“An issue came up on what Khalid Sheikh Mohammed could wear to court. In federal court that’s not an issue ― it was two or three days of debate at Guantanamo,” recalled Davis, the former chief prosecutor. “All these little things, these little hiccups that keep coming up ― can they fire their attorney? Can they skip the proceedings? What can they wear? What can they say? All those issues aren’t issues in federal court because you’ve got a lot of precedent.”
Death penalty cases often take a long time.
It’s not unusual for a capital case to drag out — whether the defendant is tried in a military commission or a regular court. Cheryl Bormann, who now represents bin Attash, headed the Capital Trial Assistance Unit in Illinois from 2008 to 2011. During that time, she said, capital cases typically took between three and five years to resolve.
“The defense’s job [in a capital case] is to investigate and leave no stone unturned in determining what may have caused the person to do the acts they’re charged with. You have to prepare for sentencing, just like you lost the trial, even though you haven’t even tried the case yet,” Bormann said.
“That’s of course exacerbated by this situation because the investigation we have to do takes place in a different continent,” she added. In capital cases, defense attorneys need to probe their clients’ childhood, the circumstances in which they allegedly committed the crime and the conditions under which they were detained.
“The real reason this is taking so long is because it’s a death penalty case,” echoed Michael Schwartz, who also represents bin Attash. Schwartz estimates that the Sept. 11 case could be concluded in two to three years if the death penalty were taken off the table.
The U.S. government is committed to keeping details of the CIA torture program a secret.
The CIA imprisoned the five Sept. 11 defendants for three years at secret facilities, where the men were waterboarded, beaten, locked in coffin-sized boxes, subjected to extreme temperatures, kept awake for days at a time ― and, in some cases, anally penetrated with foreign objects. Hawsawi suffers from rectal prolapse as a result of his time in CIA custody, a condition his lawyers say has gone untreated.
The Senate torture report released December 2014 confirmed some details of the covert program, many of which had already been reported in the press over the previous decade. But the Obama administration has decided against holding anyone accountable for the torture, and the CIA is determined to keep details of the program — especially the names of the torturers — secret. For years, defense attorneys allege, the government has kept crucial information from their teams. (The prosecution plans to “comply with its affirmative discovery obligations” by the end of September, according to Henderson, the Pentagon spokeswoman.)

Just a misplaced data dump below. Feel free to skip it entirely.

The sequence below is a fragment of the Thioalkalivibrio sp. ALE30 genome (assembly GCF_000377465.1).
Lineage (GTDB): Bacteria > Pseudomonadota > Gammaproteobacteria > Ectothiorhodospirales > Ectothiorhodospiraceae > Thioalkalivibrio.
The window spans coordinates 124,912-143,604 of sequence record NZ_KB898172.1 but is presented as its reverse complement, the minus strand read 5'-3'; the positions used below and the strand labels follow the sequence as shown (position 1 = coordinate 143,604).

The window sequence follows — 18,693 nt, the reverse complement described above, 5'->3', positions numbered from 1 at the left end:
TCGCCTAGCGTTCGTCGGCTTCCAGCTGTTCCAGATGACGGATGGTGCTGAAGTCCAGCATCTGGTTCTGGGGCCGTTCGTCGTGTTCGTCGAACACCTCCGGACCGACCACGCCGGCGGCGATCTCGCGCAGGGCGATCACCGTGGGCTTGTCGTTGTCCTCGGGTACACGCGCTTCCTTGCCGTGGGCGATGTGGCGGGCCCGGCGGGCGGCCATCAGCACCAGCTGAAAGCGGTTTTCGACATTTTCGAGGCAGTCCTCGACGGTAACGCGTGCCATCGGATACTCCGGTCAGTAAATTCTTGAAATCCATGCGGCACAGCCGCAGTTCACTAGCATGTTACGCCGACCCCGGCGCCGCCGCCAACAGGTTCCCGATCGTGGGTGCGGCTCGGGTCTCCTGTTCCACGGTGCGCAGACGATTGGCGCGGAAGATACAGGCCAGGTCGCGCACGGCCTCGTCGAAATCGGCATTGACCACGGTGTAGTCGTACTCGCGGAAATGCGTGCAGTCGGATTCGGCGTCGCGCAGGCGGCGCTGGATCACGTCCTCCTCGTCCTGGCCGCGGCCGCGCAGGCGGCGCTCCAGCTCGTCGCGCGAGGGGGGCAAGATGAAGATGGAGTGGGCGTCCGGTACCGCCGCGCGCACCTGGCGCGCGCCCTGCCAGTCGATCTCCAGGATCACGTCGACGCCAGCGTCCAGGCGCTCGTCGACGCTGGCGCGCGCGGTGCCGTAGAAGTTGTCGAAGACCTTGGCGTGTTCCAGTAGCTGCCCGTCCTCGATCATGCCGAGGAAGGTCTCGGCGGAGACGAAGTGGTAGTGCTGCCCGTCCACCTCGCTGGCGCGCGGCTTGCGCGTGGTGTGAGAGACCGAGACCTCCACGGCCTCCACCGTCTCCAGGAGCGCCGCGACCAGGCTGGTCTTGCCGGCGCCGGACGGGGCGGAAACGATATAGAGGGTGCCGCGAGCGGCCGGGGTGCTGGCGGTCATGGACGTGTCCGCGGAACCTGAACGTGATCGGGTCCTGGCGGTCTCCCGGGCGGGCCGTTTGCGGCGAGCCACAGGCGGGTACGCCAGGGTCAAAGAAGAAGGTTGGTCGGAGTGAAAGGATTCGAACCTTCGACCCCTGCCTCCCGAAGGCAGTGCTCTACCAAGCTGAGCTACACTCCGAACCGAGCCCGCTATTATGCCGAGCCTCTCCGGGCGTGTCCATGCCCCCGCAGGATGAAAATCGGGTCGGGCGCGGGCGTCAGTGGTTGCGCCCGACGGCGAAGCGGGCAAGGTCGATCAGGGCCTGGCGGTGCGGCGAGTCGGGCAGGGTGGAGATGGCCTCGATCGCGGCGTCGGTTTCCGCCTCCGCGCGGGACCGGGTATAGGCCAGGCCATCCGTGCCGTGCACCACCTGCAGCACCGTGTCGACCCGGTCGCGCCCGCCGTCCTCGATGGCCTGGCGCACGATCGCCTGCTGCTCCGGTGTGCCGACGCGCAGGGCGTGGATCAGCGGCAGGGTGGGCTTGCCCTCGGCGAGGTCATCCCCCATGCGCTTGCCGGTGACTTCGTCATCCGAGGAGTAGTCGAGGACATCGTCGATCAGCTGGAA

“What you’re seeing here is the obsession with secrecy that’s related to the torture,” said David Nevin, who represents Mohammed. “It’s designed to protect these people who committed these serious war crime and domestic law felonies and are subject to being prosecuted in places all over the world if the prosecutors could make a case.”
The law requires military commission trials to be “free of outside influence,” Henderson said in an email.
But although the tribunals at Guantanamo are ostensibly independent from the CIA, the intelligence agency’s influence there became clear in 2013 when the Gitmo courtroom’s audiovisual feed was suddenly cut off after Nevin mentioned a request to preserve the secret CIA facilities where his client was tortured. Documents later obtained by The Intercept revealed that the CIA had remotely cut the feed.
At one point, the government went beyond keeping relevant information from the defense and actually attempted to infiltrate one of the legal defense teams. In 2014, the FBI sought to turn a member of bin al-Shibh’s defense team into a confidential informant. The potential conflict of interest created by that action stalled movement on the Sept. 11 case for over a year.
Walter Ruiz, who represents Hawsawi, is skeptical that things would be different if the case were tried in federal court. “There was a time when I did think that the form itself maybe could deliver a different process, but what I’ve learned since that time is that there are forces at play here that are exerted on this case that are beyond any judicial process,” Ruiz said. “Those entities would continue to exert their influence in either form.”
But Bormann is confident that, at the very least, a federal judge would have less patience with government interference in a trial. The CIA’s censorship of the audiovisual feed, Bormann said, might have resulted in dismissal of charges rather than a stern order against a repeat episode.
“We know that in federal court, prosecutors tend to behave better because federal judges don’t stand for nonsense,” she said. “When the government does something stupid, the government has to pay the price.”